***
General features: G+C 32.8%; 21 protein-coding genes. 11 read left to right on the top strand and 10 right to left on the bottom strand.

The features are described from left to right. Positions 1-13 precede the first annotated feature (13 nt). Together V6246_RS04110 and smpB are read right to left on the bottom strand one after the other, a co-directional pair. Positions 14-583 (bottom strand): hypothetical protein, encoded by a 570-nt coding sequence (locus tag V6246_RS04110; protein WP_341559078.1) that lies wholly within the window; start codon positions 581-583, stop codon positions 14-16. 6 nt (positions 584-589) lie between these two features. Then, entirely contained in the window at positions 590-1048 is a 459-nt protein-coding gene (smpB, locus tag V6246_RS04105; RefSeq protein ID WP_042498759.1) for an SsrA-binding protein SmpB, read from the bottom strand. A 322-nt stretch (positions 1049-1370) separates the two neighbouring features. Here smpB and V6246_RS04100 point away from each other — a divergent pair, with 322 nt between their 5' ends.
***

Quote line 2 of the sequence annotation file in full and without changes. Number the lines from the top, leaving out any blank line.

The features are described from left to right. Positions 1-13 precede the first annotated feature (13 nt). Together V6246_RS04110 and smpB are read right to left on the bottom strand one after the other, a co-directional pair. Positions 14-583 (bottom strand): hypothetical protein, encoded by a 570-nt coding sequence (locus tag V6246_RS04110; protein WP_341559078.1) that lies wholly within the window; start codon positions 581-583, stop codon positions 14-16. 6 nt (positions 584-589) lie between these two features. Then, entirely contained in the window at positions 590-1048 is a 459-nt protein-coding gene (smpB, locus tag V6246_RS04105; RefSeq protein ID WP_042498759.1) for an SsrA-binding protein SmpB, read from the bottom strand. A 322-nt stretch (positions 1049-1370) separates the two neighbouring features. Here smpB and V6246_RS04100 point away from each other — a divergent pair, with 322 nt between their 5' ends.